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Stealing a Tesla just got harder thanks to a new update

Turning off mobile access, which lets owners track their EV's location, now requires a password.
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Antony Kennedy (YouTube)

Last month, an unlucky Tesla owner managed to record his own Model S being stolen via a sneaky keyfob "relay" tablet hack, part of a wave of European thefts in which the vehicles were never recovered. Tesla has now fought back via a new Model 3 update that might not stop the original theft, but will make it possible for owners and police to track their stolen cars.

Thieves have been stealing Tesla and other vehicle brands for awhile via "relay attacks," which relies on the owners leaving their cars in passive entry mode. It senses the presence of the fob's signal, allowing drivers to enter their EVs without unlocking them. Enterprising thieves in both Europe and the US were boosting the signal from owners' fobs, often located in their house far away from the vehicle, using a tablet or other device.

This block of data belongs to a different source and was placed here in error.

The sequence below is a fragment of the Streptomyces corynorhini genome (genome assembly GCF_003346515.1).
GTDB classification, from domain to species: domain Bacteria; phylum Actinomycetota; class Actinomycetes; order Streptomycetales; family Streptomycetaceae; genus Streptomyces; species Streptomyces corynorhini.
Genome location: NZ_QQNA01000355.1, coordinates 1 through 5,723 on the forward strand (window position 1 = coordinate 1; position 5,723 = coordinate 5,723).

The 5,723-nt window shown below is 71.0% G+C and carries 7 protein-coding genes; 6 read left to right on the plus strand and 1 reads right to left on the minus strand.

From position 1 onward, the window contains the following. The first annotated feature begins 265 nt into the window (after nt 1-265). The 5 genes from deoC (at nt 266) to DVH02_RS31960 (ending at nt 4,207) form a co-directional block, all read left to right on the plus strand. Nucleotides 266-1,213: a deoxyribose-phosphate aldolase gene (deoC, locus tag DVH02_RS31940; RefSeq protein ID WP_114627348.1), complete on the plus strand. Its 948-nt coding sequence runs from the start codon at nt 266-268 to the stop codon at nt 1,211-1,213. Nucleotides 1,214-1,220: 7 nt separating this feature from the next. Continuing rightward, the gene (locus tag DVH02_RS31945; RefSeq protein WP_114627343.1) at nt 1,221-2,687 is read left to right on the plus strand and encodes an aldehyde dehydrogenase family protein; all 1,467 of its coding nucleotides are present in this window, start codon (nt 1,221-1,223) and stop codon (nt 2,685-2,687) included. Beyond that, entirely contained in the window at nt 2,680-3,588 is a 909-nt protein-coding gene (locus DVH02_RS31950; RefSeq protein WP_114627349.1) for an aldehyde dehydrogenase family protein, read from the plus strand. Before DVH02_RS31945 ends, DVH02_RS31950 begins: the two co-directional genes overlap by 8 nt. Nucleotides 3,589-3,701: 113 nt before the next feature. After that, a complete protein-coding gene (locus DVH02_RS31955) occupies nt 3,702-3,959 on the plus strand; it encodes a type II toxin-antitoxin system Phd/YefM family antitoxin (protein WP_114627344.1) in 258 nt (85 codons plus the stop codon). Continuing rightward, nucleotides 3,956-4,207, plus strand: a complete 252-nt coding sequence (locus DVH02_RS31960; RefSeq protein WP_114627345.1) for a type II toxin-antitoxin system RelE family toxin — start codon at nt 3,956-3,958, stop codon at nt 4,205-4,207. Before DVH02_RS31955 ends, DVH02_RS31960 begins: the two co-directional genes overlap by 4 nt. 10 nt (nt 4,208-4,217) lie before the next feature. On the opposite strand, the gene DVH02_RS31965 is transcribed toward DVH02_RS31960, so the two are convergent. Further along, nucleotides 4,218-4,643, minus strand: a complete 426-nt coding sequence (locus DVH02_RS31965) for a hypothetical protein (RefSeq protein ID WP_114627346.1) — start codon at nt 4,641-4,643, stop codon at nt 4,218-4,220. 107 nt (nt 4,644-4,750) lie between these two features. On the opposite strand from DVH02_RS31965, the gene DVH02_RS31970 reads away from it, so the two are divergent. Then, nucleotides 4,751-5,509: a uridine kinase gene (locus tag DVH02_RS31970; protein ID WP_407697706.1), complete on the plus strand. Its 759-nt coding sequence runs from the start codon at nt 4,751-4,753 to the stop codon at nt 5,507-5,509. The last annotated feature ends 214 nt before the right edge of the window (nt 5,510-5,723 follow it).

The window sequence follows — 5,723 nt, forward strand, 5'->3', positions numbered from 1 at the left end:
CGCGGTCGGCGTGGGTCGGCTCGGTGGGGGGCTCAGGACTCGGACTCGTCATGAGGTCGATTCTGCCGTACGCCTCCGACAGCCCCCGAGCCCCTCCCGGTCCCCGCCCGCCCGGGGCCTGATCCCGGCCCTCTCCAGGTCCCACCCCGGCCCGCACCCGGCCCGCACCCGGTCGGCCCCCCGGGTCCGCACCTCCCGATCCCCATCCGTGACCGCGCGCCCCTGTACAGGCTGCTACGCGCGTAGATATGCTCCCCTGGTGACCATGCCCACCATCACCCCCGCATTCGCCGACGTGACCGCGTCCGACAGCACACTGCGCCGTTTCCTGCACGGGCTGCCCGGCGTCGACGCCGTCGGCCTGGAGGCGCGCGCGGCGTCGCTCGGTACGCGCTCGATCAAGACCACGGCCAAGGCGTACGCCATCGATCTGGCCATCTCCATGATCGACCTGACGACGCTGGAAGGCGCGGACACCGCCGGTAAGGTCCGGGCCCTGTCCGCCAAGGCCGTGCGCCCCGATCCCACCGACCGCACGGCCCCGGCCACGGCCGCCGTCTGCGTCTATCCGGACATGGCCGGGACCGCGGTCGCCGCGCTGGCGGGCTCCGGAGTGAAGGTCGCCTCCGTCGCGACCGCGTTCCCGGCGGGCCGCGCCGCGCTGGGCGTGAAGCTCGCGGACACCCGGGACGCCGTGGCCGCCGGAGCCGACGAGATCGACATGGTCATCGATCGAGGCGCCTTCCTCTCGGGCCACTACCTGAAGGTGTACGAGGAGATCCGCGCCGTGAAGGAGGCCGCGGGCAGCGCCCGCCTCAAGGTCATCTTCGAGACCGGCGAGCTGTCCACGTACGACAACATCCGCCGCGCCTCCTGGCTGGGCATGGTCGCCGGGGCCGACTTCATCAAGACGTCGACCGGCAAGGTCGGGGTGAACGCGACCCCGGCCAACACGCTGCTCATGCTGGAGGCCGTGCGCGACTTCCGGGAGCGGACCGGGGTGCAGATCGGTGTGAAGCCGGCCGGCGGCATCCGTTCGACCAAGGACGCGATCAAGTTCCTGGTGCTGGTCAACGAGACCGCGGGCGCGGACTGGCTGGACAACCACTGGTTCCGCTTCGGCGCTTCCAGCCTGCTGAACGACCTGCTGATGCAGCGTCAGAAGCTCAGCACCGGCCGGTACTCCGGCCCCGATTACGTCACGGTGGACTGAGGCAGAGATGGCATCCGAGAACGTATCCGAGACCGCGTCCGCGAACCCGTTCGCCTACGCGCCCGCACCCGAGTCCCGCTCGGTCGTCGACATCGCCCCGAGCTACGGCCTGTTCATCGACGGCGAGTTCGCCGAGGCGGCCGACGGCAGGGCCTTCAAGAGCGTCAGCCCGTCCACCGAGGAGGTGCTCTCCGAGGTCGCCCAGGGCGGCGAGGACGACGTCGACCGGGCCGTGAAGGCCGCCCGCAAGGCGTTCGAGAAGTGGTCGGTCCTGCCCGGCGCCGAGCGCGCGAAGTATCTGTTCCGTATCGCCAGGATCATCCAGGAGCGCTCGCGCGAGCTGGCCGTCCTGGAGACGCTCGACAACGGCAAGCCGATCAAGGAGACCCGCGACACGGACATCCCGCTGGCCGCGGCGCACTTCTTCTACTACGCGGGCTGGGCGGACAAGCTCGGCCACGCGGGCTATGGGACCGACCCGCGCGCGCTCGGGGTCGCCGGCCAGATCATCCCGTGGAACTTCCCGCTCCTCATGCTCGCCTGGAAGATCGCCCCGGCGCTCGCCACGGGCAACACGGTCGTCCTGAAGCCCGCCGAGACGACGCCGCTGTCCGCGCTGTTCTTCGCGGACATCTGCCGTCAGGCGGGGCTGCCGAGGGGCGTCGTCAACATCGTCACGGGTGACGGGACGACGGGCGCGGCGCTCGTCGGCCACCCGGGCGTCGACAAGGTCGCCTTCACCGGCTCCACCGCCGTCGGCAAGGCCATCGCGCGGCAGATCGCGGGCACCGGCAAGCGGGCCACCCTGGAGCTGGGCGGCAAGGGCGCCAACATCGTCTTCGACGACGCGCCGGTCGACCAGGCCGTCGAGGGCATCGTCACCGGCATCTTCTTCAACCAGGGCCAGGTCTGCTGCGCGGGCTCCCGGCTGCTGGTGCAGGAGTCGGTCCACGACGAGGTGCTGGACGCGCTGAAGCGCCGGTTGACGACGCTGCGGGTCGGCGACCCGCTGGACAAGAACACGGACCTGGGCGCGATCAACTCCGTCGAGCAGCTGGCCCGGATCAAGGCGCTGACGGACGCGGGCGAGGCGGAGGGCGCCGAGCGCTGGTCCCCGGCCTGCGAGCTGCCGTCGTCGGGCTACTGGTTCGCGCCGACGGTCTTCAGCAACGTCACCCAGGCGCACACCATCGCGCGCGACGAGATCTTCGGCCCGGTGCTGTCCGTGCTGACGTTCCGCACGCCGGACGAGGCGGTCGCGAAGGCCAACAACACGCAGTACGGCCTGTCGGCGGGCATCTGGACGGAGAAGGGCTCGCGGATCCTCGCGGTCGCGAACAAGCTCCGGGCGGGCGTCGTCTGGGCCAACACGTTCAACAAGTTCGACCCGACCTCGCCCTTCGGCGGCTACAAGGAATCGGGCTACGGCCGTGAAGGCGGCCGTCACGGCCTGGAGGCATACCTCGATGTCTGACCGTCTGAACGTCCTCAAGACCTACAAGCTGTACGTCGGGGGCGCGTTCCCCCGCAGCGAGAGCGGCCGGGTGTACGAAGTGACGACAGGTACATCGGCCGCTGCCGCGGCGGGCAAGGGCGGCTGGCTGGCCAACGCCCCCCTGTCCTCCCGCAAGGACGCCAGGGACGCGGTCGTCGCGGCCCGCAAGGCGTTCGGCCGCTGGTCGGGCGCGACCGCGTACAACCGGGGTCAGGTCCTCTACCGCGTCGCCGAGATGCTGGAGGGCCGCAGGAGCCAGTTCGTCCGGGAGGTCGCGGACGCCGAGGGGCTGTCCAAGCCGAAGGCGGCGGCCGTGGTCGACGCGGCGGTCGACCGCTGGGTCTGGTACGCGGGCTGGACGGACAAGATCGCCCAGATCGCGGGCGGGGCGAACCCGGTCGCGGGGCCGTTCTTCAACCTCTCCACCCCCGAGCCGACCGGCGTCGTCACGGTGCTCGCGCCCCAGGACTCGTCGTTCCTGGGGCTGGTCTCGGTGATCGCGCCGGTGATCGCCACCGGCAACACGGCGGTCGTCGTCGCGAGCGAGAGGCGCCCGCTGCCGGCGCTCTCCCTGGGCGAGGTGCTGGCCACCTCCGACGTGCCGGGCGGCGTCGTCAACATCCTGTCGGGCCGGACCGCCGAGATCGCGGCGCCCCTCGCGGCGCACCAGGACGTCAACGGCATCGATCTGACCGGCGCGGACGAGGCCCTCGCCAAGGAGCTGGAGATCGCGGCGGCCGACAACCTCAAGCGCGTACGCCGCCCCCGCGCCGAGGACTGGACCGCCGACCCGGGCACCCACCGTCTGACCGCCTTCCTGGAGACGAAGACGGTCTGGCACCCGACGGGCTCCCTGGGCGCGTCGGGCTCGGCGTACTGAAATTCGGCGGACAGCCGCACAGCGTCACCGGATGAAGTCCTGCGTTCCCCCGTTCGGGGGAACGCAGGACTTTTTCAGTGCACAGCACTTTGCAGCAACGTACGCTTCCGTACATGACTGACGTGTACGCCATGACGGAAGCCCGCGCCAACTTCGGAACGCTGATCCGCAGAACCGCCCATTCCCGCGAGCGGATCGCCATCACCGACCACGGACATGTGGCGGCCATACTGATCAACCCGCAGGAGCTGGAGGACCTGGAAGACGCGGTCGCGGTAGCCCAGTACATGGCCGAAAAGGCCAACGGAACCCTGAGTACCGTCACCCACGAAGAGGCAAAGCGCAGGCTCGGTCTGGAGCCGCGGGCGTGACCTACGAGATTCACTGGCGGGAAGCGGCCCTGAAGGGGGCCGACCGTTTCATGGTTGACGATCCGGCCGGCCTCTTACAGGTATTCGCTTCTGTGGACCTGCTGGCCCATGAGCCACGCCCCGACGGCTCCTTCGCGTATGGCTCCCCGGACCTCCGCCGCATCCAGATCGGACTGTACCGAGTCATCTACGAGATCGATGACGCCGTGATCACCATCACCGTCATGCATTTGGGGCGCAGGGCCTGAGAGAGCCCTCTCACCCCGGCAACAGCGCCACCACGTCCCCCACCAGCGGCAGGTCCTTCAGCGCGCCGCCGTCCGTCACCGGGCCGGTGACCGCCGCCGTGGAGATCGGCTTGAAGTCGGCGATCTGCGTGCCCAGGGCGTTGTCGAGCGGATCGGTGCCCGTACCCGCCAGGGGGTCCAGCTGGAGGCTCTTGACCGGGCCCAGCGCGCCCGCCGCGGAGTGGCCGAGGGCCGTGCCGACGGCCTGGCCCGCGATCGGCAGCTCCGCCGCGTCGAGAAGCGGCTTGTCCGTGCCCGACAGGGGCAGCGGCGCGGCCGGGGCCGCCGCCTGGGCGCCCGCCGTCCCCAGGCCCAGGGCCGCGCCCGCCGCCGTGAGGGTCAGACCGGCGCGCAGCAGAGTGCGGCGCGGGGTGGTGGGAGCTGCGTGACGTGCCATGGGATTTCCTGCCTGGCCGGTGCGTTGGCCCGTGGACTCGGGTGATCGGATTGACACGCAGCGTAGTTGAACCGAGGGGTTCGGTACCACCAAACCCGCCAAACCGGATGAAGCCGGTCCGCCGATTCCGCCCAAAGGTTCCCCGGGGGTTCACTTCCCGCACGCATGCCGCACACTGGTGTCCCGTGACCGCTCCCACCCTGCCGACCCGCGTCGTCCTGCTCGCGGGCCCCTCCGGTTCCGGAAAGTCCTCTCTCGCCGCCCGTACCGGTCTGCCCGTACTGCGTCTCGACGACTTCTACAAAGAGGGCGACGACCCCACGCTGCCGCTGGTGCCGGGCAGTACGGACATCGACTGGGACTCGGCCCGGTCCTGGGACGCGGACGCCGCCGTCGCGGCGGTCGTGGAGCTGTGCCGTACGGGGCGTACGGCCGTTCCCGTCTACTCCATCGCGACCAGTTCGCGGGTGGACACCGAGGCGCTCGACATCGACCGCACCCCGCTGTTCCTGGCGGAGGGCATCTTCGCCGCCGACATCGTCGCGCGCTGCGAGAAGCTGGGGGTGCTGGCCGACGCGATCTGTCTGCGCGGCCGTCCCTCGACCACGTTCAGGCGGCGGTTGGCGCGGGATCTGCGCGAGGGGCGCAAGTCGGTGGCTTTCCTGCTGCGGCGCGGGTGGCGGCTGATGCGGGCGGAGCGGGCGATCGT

As Electrek points out, US owners and police were able to track the vehicles and catch the guilty parties. In Europe, however, the thieves were sophisticated enough to deactivate mobile access, but with the latest update, you need a code to do that. As such, crooks won't be able to easily disable tracking and will need to quickly get out of GPS range before they're discovered.

The problem can be avoided altogether by deactivating passive entry mode, particularly when your car is outside or in a public spot. Lots of owners have been demanding the extra layer of security for mobile access mode, however, so this could curtail some thefts. With the update,Tesla also improved the Summon feature to allow its EVs to self-drive out of narrow parking spaces, and made its climate controls easier to use.

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